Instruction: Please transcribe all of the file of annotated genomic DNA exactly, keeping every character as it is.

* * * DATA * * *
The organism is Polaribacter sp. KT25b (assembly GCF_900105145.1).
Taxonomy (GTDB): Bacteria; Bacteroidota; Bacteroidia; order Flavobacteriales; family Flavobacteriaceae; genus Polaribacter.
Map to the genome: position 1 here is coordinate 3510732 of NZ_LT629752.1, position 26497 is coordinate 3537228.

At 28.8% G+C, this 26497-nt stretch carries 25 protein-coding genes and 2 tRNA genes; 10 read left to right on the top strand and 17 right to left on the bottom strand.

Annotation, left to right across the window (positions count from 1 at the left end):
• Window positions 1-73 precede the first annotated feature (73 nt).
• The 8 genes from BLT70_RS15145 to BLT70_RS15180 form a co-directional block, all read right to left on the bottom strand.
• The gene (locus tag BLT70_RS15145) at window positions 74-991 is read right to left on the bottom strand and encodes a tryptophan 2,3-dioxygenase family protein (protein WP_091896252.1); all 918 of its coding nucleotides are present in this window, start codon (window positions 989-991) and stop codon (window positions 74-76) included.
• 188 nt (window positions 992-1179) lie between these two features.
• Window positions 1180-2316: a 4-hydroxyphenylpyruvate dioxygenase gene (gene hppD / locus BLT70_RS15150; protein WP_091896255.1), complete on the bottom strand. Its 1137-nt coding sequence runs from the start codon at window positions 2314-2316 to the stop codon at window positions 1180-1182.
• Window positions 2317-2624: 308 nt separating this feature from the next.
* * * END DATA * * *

The organism is Polaribacter sp. KT25b (assembly GCF_900105145.1).
Taxonomy (GTDB): Bacteria; Bacteroidota; Bacteroidia; order Flavobacteriales; family Flavobacteriaceae; genus Polaribacter.
Map to the genome: position 1 here is coordinate 3510732 of NZ_LT629752.1, position 26497 is coordinate 3537228.

At 28.8% G+C, this 26497-nt stretch carries 25 protein-coding genes and 2 tRNA genes; 10 read left to right on the top strand and 17 right to left on the bottom strand.

Annotation, left to right across the window (positions count from 1 at the left end):
• Window positions 1-73 precede the first annotated feature (73 nt).
• The 8 genes from BLT70_RS15145 to BLT70_RS15180 form a co-directional block, all read right to left on the bottom strand.
• The gene (locus tag BLT70_RS15145) at window positions 74-991 is read right to left on the bottom strand and encodes a tryptophan 2,3-dioxygenase family protein (protein WP_091896252.1); all 918 of its coding nucleotides are present in this window, start codon (window positions 989-991) and stop codon (window positions 74-76) included.
• 188 nt (window positions 992-1179) lie between these two features.
• Window positions 1180-2316: a 4-hydroxyphenylpyruvate dioxygenase gene (gene hppD / locus BLT70_RS15150; protein WP_091896255.1), complete on the bottom strand. Its 1137-nt coding sequence runs from the start codon at window positions 2314-2316 to the stop codon at window positions 1180-1182.
• Window positions 2317-2624: 308 nt separating this feature from the next.